Al-Malik Fruitkwan SHABAZZ, fka Edward Levi Singer, Petitioner-Appellee, v. UNITED STATES of America, Respondent-Appellant.
Petitioner Al-Malik Fruitkwan Shabazz petitions for rehearing of our decision of January 4, 2019, in which we ruled that his prior Connecticut convictions for robbery under Con. Gen. Stat. § 53a-133 qualify as predicate convictions under the Force Clause of the Armed Career Criminal Act of 1984 (“ACCA”), 18 U.S.C. § 924(e), and reinstated his original ACCA-based sentence. See Shabazz v. United States, 912 F.3d 73 (2d Cir. 2019). He contends that our disposition is incompatible with our prior holding in Villanueva v. United States, 893 F.3d 123 (2d Cir. 2018) and with the Supreme Court’s ruling in Pepper v. United States, 562 U.S. 476, 131 S.Ct. 1229, 179 L.Ed.2d 196 (2011), and that we could not lawfully reinstate the original sentence that may have been imposed in reliance on an ACCA provision since found to be unconstitutional, because such reliance would have been a “structural error” not amenable to harmless error analysis. We assume familiarity with the facts set forth in the January 4 opinion. We reject Shabazz’s arguments and deny his motion.
1. Shabazz misreads Villanueva. While he is correct that in Villanueva we remanded for resentencing, rather than direct the District Court to reimpose the original sentence that had impermissibly relied on ACCA’s now-defunct “Residual Clause,” Johnson v. United States, ––– U.S. ––––, 135 S. Ct. 2551, 192 L.Ed.2d 569 (2015) (“2015 Johnson”) (striking down the Residual Clause as unconstitutionally vague), we neither ruled nor suggested that the latter course would have been impermissible, much less ruled that future courts in similar circumstances should follow the same course. The decision to remand for resentencing was discretionary. See Villanueva, 893 F.3d at 132 n.12 (“Because we have remanded for resentencing, we need not determine whether the District Court’s pre-Johnson error of using the residual clause in imposing the original sentence was a structural or harmless error.”). While it is true that we observed that the district court’s duty on remand would be “to sentence the defendant as he stands before the court on the day of sentencing,” id. at 132 (quoting United States v. Bryson, 229 F.3d 425, 426 (2d Cir. 2000)), that obligation was a consequence of our decision to remand for a full resentencing. It was not compelled by the fact that the original sentence was passed in reliance on a statutory provision later found to be unconstitutional, nor by the fact that the district court had vacated the original sentence (based on its erroneous conclusion that the Force Clause did not apply to Villanueva’s convictions).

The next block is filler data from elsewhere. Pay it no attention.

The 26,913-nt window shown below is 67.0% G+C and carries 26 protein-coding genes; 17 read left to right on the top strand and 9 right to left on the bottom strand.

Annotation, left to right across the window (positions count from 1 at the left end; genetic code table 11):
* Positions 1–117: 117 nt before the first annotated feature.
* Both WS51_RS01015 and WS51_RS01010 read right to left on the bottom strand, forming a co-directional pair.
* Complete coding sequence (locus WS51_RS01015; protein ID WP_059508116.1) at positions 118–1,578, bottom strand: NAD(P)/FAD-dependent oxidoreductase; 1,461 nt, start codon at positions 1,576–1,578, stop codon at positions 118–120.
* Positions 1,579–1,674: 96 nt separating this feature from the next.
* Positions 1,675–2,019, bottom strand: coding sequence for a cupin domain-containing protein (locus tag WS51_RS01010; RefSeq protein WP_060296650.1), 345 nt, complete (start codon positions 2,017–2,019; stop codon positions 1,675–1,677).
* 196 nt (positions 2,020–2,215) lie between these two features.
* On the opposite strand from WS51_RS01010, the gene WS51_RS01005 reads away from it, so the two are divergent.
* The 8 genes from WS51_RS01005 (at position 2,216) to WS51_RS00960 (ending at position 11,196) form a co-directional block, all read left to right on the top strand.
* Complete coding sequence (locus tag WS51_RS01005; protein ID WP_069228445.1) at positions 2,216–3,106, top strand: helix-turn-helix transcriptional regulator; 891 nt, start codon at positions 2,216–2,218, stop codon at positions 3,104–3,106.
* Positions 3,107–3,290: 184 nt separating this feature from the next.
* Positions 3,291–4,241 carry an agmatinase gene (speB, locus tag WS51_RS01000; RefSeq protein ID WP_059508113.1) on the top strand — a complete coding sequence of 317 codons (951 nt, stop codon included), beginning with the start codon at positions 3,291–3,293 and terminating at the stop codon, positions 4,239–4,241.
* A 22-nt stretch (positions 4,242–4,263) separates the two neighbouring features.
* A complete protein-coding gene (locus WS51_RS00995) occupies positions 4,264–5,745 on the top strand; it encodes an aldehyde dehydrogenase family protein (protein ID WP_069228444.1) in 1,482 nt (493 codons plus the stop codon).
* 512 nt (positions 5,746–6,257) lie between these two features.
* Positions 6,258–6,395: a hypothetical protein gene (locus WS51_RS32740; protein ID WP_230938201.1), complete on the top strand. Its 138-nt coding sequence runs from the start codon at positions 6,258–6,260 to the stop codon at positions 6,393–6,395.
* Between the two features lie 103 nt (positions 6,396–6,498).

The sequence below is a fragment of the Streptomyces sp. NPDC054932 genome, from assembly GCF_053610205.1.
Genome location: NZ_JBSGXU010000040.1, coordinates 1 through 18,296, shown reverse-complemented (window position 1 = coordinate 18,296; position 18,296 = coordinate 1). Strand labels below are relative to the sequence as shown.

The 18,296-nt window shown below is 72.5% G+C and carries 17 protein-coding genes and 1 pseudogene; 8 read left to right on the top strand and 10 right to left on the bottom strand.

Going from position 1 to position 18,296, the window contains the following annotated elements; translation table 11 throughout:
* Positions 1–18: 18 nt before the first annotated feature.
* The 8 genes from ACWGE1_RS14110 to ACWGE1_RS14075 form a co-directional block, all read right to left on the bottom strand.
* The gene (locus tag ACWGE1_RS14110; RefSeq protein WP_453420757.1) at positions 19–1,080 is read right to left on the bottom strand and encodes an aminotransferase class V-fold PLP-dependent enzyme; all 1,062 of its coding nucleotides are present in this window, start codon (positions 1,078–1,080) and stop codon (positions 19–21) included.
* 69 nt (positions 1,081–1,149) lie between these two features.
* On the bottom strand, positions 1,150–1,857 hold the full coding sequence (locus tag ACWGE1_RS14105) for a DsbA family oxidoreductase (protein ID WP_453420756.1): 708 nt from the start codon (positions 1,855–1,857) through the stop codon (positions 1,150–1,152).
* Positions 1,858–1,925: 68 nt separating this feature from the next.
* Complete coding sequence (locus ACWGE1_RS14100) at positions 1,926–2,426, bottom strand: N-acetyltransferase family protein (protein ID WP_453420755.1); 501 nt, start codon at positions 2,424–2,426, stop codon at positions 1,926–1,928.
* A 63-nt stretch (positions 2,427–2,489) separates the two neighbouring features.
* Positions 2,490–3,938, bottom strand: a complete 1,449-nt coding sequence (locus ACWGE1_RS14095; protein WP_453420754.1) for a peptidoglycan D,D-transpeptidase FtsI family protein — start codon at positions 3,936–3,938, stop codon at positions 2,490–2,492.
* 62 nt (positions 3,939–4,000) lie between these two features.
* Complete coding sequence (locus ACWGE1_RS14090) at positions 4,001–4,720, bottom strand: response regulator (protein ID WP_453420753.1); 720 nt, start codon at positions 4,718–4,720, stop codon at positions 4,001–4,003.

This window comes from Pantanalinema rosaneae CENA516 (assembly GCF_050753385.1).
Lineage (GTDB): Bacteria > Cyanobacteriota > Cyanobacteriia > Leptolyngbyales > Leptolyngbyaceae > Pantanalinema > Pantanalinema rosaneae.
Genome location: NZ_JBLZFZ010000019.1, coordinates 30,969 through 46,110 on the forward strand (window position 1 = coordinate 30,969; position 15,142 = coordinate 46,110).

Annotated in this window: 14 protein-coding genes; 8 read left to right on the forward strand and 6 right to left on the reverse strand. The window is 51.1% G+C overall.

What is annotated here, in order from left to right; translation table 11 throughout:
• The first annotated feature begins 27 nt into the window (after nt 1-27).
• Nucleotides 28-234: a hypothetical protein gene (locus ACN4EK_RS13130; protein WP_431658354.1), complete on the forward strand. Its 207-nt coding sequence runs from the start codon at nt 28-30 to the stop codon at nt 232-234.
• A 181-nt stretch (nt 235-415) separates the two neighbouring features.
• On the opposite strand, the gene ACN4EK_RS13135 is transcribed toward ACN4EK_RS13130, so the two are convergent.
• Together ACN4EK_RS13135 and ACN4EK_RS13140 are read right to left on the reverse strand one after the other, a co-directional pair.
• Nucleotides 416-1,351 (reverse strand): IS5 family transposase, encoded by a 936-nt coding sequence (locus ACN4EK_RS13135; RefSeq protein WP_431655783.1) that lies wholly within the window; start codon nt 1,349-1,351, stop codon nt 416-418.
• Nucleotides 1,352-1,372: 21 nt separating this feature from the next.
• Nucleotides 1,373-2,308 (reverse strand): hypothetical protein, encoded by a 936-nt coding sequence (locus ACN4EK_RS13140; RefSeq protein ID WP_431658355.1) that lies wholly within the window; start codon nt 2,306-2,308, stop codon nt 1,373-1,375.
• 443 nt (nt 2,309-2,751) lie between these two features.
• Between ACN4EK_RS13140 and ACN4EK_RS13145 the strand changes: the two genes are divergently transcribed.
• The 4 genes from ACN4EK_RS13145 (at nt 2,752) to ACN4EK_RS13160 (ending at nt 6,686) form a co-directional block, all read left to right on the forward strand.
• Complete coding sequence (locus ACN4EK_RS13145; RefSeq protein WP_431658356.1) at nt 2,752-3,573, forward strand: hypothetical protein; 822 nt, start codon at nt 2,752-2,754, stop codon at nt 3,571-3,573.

2. Shabazz also misconstrues Pepper. In Pepper, the Court of Appeals for the Eighth Circuit had remanded to a district court for resentencing in light of the Supreme Court’s intervening decision in United States v. Booker, 543 U.S. 220, 125 S.Ct. 738, 160 L.Ed.2d 621 (2005). On remand, the district court granted a downward variance based on evidence of the defendant’s rehabilitation in prison since the time of the original sentence. The Eighth Circuit reversed, holding that “post-sentence rehabilitation is an impermissible factor to consider in granting a downward variance.” Pepper, 562 U.S. at 484-85, 131 S.Ct. 1229 (quoting United States v. Pepper, 518 F.3d 949, 953 (8th Cir. 2008)). The Supreme Court reversed the Eighth Circuit, concluding that the Court of Appeals “erred in categorically precluding the District Court from considering evidence of [the defendant’s] postsentencing rehabilitation after his initial sentence was set aside on appeal.” Id. at 504, 131 S.Ct. 1229. The Supreme Court explained that, upon a remand for a plenary resentencing, a sentencing court must be allowed to consider the mandatory sentencing factors in 18 U.S.C. § 3553(a) as of the time of imposition of the new sentence, and, if appropriate, to grant a departure or variance based on the defendant’s conduct since the original sentencing. Pepper expressly clarified that it did not “mean to preclude courts of appeals from issuing remand orders, in appropriate cases, that may render evidence of postsentencing rehabilitation irrelevant in light of the narrow purposes of the remand proceeding.” Id. at 505, 131 S.Ct. 1229 n.17. In sum, Pepper held that where a Court of Appeals remands for a plenary resentencing, the district court must be allowed to consider the facts as they are at the time of imposing the new sentence. Pepper did not preclude remands that would reopen only limited aspects of the previously imposed sentence, much less require a full resentencing in cases such as this one, where the court concludes that the aspect of the sentence attacked as erroneous was in fact mandated by law, even if for a reason that differs from that given by the sentencing court.